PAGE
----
Ahh, “social media.” Are there any two words in the English language responsible for driving more disdain and nausea into the hearts and minds of the Baby Boomer generation? Just the mention of these two words cause many boomers to cringe like Dracula to a cross. In fairness, who wants to spend the afternoon sitting in front of a computer typing gibberish into the blackhole of the interwebs? Or so the thinking often goes. But when we discovered Etsy has unique social media capabilities, Margaret was thrilled … to have me look into it for her.
The first thing we noticed – Etsy allows consumers to “like” items in a given Etsy shop without actually buying them – as a way of bookmarking them. As a shop owner, you receive notifications allowing you to see who “likes” your shop, or items in your shop, and you reciprocate by “following” these profiles, presuming that most people will in turn follow you back. If they liked your items, why wouldn’t they want to be your friend?
This act of reciprocal following may seem social and friendly, but it serves a greater marketing purpose as well – alerting your followers every time you upload a new item onto your Etsy account.
After training Margaret to update posts/items regularly and follow “likers” often (two tasks that require steadfast vigilance) we got to work creating a schedule for updating her Facebook page, which I linked to a dummy Twitter account that automatically updates every time she posts to Facebook. I admit the Twitter account has been a bit of a killjoy in terms of results, but considering she spends 0% energy on Twitter, it’s merely another search engine optimized baited-hook dangling out in the ocean, waiting for an antique ribbon-loving fish to swim by and bite. Similarly, with each new Tweet, we are continually linking potential customers back to her shop and as a result we’re seeing that her small business boosts online revenue.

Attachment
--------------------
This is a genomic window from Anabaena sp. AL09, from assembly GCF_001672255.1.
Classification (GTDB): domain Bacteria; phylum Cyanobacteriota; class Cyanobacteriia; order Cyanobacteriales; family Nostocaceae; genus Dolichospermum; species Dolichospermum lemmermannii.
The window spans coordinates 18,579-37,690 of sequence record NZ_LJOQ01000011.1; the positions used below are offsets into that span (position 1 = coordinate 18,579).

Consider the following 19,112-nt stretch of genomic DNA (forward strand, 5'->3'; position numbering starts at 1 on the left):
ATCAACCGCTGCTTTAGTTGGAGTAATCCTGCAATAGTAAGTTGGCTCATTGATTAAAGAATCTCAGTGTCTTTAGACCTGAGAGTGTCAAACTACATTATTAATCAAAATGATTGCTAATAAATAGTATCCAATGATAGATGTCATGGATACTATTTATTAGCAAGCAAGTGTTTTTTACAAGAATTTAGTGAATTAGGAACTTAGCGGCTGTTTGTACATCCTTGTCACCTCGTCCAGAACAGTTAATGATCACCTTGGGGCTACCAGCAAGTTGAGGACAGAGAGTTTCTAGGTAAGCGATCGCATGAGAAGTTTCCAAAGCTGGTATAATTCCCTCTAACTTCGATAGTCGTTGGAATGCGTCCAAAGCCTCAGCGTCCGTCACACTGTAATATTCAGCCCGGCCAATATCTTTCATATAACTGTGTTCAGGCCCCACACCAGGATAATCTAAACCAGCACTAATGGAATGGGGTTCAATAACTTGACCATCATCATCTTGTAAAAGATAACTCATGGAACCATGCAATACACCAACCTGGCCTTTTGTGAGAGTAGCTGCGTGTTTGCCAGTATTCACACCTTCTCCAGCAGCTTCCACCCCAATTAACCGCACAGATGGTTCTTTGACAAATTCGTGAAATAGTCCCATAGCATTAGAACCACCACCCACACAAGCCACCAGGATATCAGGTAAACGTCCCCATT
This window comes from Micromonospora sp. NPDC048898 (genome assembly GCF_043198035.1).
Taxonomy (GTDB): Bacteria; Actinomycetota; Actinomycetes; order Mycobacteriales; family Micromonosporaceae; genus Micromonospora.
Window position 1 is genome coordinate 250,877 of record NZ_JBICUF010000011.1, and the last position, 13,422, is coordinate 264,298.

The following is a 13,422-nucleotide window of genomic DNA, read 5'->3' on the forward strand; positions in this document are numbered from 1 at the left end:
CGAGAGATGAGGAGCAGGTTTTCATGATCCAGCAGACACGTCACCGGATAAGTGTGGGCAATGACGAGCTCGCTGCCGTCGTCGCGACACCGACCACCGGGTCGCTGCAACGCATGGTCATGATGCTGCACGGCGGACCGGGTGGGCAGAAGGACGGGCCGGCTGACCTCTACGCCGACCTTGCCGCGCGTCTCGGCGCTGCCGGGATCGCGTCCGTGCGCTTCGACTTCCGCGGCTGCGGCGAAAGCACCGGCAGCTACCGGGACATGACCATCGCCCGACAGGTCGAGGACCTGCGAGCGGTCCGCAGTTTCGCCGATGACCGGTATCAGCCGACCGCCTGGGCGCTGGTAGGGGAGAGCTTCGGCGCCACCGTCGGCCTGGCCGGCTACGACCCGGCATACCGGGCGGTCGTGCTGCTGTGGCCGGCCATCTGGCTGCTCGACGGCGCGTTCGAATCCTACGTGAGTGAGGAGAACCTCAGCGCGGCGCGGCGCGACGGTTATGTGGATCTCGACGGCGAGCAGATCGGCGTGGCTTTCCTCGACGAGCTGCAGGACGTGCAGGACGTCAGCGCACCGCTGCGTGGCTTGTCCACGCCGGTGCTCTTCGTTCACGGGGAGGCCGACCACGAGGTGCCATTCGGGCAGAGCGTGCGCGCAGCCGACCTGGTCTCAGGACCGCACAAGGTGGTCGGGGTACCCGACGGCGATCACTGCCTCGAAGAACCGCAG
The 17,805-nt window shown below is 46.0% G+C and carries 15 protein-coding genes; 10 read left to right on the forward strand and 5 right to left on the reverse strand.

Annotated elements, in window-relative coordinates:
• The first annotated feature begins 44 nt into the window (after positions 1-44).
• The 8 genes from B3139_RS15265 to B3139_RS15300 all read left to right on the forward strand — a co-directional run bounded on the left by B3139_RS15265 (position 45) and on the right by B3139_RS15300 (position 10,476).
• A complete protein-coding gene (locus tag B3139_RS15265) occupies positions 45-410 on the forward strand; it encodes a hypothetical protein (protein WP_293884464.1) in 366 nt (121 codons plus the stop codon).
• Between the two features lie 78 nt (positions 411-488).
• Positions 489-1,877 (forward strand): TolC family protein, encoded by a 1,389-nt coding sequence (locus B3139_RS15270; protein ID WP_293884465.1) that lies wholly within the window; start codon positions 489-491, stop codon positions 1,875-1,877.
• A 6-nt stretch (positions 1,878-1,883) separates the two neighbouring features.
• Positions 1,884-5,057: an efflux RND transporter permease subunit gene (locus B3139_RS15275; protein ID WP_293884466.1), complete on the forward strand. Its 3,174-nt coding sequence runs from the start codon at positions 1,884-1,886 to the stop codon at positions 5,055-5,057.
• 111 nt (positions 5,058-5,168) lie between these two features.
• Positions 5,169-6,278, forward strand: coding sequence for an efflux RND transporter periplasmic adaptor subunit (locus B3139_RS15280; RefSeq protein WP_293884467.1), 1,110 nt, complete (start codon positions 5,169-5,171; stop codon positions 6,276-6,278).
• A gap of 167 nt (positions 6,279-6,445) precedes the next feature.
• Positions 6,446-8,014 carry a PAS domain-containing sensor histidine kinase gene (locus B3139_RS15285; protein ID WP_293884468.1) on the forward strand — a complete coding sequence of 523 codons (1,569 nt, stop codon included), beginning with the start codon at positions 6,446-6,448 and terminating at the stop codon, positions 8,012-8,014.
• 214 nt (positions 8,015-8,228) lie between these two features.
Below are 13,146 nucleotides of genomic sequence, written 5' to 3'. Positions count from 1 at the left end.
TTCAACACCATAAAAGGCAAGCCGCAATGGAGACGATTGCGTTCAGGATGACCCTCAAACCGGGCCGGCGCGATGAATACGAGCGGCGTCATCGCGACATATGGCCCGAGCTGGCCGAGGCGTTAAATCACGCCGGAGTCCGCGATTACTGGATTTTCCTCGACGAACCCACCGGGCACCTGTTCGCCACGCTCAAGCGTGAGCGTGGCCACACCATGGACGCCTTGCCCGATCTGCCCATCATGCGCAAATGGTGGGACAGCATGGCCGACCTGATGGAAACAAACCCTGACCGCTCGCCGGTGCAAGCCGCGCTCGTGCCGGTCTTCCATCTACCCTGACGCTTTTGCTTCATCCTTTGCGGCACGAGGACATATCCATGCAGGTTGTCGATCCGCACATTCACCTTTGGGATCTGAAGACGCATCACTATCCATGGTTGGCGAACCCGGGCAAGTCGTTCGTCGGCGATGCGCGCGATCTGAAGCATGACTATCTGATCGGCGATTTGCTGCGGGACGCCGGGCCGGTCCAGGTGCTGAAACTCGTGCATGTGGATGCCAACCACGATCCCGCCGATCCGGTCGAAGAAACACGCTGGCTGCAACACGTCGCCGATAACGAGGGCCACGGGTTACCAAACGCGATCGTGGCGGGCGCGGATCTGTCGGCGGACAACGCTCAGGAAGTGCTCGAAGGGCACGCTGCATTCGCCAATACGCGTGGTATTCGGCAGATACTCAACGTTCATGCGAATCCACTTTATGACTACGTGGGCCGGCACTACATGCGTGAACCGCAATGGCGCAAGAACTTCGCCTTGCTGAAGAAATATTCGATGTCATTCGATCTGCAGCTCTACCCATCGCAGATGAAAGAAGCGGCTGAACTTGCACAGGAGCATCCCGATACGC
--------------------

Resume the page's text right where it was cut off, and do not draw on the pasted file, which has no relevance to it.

Another important step has involved the increase in listings, and the updating or reposting of old listings. As she gains more followers, each new item she posts goes directly into the newsfeeds of these new followers, many of whom are likely to see what would be considered “old” items for the first time.
How effective is this effort?
The following is our results from the past two and a half months alone.
- 8,551 Shop Visits (vs. 4,176 in all of 2012)
- 863 visits resulting from Direct Traffic (those who bookmarked/liked the shop). This is over 10% of all visits.
- 165 visits originating from her newly redesigned website
- Direct Traffic From Facebook has increased by 50% during the past month
- Google search engines from Korea, South Africa, Australia, New Zealand and more are directing people to her Etsy site
The most dramatic results come from comparing sales and traffic results from all of 2012 with the first 45 days of 2013.
- Sales have tripled
- Site visits have doubled
Further, with 1/4 of the month left to go (at the time of this writing) we have more site visits this month than we had all of last month.
The other beautiful thing about her results is that they are measurable. The practices I used are the same public relations practices we use at AM:PM PR to spread brand awareness and drive web traffic for our bigger customers.
Stats for 2012:
Stats for 2013:
Or, if you are a more visual person: